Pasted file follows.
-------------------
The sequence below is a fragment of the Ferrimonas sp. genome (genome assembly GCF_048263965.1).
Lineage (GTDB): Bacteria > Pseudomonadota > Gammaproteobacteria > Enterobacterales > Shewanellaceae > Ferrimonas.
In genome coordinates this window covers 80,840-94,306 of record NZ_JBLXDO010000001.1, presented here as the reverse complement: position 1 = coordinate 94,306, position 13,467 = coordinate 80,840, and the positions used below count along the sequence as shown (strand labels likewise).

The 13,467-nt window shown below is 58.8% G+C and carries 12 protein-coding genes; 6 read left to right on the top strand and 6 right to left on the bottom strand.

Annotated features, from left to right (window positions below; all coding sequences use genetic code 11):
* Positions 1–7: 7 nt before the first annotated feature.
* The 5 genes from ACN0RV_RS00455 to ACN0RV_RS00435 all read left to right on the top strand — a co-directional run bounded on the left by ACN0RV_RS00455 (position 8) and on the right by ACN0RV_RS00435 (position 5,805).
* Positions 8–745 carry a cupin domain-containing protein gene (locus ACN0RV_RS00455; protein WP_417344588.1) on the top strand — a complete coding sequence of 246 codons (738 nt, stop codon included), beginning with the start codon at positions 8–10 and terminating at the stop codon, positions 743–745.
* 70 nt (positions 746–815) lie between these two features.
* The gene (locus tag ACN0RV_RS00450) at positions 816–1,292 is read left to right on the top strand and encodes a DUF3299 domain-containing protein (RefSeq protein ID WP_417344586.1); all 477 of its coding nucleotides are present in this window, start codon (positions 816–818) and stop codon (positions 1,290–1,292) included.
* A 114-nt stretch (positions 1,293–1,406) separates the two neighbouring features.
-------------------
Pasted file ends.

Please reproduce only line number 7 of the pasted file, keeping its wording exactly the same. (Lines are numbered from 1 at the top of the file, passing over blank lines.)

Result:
* The 5 genes from ACN0RV_RS00455 to ACN0RV_RS00435 all read left to right on the top strand — a co-directional run bounded on the left by ACN0RV_RS00455 (position 8) and on the right by ACN0RV_RS00435 (position 5,805).